SMAA “Rowan’s Law” Concussion Policy


Rowan’s Law was named for Rowan Stringer, a high school rugby player from Ottawa, who died in the spring of 2013 from a condition known as second impact syndrome (swelling of the brain caused by a subsequent injury that occurred before a previous injury healed). Rowan is believed to have experienced three concussions over six days while playing rugby. She had a concussion but didn’t know her brain needed time to heal. Neither did her parents, teachers, or coaches.

In 2018, Rowan’s Law was passed. The Ontario Government has directed sports organizations, schools and health care to focus on the importance of concussion awareness. management and taking a personal pledge to follow specific requirements following a suspected or confirmed concussion.


A concussion is a brain injury. It can’t be seen on X-rays, CT scans or MRIs. It may affect the way a person thinks, feels and acts.

Any blow to the head, face or neck may cause a concussion. A concussion may also be caused by a blow to the body if the force of the blow causes the brain to move around inside the skull. A concussion can happen to anyone – anywhere – including:

  • at home, school or your workplace
  • following a car, bike or pedestrian accident
  • from participating in games, sports or other physical activity

A concussion is a serious injury. While the effects are typically short-term, a concussion can lead to long-lasting symptoms and even long-term effects.

There are many signs and symptoms of a concussion to look out for, including:

  • headache
  • dizziness
  • ringing in the ears
  • memory loss
  • nausea
  • light sensitivity
  • drowsiness
  • depression

If you notice signs of a concussion in others or experience any of these symptoms yourself, consult with a physician or nurse practitioner.


In accordance with Rowan’s Law, the Sarnia Minor Athletic Association (SMAA) is required to provide information regarding the Concussion Awareness Resources located at with a participant and parent/guardian before they can participate in a SMAA sport.


I will help prevent concussions through my commitment to:

  • Wearing the proper equipment for my sport and wearing it correctly;
  • Respecting the rules of my sport or activity; and
  • My commitment to fair play and respect for all* (respecting other athletes, coaches, team trainers and officials).

I will care for my and others’ health and safety by taking concussions seriously, and I understand that:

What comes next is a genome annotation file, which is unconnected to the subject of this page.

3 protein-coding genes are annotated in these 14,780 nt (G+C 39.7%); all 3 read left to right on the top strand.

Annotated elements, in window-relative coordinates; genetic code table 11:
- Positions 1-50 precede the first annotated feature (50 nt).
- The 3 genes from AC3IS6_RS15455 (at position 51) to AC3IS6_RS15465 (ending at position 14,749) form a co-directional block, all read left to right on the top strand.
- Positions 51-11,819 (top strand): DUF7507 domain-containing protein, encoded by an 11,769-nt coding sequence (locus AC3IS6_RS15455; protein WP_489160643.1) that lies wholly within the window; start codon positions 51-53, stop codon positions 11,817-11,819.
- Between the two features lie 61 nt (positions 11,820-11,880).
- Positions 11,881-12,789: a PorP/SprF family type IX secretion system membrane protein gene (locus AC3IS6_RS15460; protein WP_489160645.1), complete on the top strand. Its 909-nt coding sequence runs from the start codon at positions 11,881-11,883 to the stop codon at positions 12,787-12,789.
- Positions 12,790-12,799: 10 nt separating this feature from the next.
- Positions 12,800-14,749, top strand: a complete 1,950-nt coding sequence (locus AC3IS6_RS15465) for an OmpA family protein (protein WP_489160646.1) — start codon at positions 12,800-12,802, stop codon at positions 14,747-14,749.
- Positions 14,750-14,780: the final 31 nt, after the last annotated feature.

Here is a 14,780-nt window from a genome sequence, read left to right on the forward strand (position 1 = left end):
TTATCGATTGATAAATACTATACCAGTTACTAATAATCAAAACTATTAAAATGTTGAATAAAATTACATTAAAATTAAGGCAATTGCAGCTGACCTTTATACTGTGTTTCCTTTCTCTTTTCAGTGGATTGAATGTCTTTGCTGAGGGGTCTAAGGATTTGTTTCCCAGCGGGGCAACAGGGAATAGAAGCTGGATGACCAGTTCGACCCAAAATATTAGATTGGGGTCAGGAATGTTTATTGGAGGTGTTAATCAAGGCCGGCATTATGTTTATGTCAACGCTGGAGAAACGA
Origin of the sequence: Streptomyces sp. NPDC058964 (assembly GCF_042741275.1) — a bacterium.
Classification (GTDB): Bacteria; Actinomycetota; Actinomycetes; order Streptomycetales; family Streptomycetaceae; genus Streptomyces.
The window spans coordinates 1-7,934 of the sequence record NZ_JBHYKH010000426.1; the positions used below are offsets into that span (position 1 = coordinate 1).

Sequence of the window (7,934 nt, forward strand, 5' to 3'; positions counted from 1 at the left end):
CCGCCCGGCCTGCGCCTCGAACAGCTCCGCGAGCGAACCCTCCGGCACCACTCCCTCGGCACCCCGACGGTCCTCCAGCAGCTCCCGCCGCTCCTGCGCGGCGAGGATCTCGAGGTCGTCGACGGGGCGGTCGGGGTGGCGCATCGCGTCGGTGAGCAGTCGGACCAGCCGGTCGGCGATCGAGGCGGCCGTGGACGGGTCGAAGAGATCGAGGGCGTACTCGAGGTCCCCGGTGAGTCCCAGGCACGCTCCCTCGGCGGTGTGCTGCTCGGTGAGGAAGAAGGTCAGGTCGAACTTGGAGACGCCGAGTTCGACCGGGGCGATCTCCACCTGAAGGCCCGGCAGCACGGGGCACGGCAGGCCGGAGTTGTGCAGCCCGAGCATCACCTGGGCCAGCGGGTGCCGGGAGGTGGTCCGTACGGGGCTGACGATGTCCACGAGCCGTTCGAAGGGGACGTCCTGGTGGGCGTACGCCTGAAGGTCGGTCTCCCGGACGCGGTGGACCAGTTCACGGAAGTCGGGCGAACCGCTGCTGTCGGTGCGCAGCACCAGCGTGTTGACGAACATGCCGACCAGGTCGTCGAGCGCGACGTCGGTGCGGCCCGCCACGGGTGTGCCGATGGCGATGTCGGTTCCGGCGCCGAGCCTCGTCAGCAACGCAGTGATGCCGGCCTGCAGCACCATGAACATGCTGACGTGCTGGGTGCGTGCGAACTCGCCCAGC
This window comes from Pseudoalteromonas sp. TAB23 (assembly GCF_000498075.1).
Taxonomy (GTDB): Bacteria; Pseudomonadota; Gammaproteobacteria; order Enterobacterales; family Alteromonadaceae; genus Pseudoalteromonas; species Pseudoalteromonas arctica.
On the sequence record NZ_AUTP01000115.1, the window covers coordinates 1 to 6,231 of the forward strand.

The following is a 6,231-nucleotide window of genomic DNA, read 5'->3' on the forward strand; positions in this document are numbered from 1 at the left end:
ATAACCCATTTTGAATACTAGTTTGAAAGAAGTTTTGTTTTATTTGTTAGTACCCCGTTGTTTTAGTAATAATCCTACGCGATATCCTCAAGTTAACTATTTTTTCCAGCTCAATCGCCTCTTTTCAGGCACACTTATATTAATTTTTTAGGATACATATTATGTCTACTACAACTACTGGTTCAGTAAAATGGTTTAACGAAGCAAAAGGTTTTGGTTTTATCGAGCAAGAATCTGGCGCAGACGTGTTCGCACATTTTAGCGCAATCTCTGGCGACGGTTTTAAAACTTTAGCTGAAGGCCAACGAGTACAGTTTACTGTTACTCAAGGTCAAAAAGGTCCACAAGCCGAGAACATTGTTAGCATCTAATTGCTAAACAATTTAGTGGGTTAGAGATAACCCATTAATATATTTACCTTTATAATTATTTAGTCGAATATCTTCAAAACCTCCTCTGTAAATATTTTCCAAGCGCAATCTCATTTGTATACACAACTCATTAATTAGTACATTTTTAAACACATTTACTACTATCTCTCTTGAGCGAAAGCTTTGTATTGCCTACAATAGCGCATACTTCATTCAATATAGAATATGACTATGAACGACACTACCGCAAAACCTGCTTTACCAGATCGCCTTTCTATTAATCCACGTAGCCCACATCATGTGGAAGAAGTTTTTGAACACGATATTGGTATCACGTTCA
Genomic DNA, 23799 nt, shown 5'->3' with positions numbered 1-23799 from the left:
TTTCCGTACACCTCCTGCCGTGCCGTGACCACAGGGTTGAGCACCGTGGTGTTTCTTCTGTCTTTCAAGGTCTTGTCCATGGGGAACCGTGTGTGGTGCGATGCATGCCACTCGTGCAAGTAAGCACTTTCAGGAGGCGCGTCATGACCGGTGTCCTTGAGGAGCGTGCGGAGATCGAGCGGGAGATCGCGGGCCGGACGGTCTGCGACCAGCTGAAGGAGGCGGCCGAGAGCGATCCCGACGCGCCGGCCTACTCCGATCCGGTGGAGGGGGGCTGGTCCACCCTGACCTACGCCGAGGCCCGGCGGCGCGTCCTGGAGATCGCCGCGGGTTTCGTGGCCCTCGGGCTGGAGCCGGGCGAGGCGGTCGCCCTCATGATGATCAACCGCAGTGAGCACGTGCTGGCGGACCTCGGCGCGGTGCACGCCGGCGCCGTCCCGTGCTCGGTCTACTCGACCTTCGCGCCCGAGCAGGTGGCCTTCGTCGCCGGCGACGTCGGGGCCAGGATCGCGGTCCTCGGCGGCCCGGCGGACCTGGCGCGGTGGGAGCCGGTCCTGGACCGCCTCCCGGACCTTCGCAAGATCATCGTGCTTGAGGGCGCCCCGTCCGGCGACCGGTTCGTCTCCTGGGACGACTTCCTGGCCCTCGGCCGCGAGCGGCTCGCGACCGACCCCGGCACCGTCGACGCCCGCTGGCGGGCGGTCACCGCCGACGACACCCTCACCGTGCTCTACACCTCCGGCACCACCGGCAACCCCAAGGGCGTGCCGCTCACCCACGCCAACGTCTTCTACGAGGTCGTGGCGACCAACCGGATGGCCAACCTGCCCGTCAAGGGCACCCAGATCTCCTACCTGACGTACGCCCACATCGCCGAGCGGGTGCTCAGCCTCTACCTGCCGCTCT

• A concussion is a brain injury that can have both short- and long-term effects;
  • A blow to the head, face or neck, or a blow to the body that causes the brain to move around inside the skull may cause a concussion; and
  • A person doesn’t need to lose consciousness to have had a concussion.

I will commit to:

  • Report any possible concussion received during participation in the SMAA to a designated person;
  • Recognizing a concussion or possible concussion and reporting to a designated person when an individual suspects that another individual may have sustained a concussion;
  • Sharing any pertinent information regarding incidents of removal from a SMAA sport with the Player’s school and other sports organizations with which the player has registered;
  • Sharing any pertinent information regarding incidents of a concussion that have occurred outside of participation in the SMAA to a designated person with your/individual’s Team;
  • Complete Injury Report Forms in a timely manner and ensure they are submitted to the Member;
  • Give a commitment to providing opportunities before and after each training, practice, and competition to enable participants to discuss potential issues related to concussions; and
  • Maintain an open dialogue with all athletes and participants (and parents/guardians in cases of minors) about their health and any signs and symptoms of concussion, they may experience.       

The Government of Canada offers a Concussion Awareness e-booklet and these e-booklets will help you learn more about concussions so you can keep yourself and others active and safe, whether you’re an athlete, student, parent, coach, official, or educator.

These resources can be found at the following URL:

You can download and print the appropriate age group(s) for reference.

Designated Person / Removal from Sport / Return to Sport 

The Rowan’s Law Removal-from/Return-to-sport requirements came into effect on January 1, 2022. All sporting organizations and schools will be required to have a removal-from/return-to-sport protocol.

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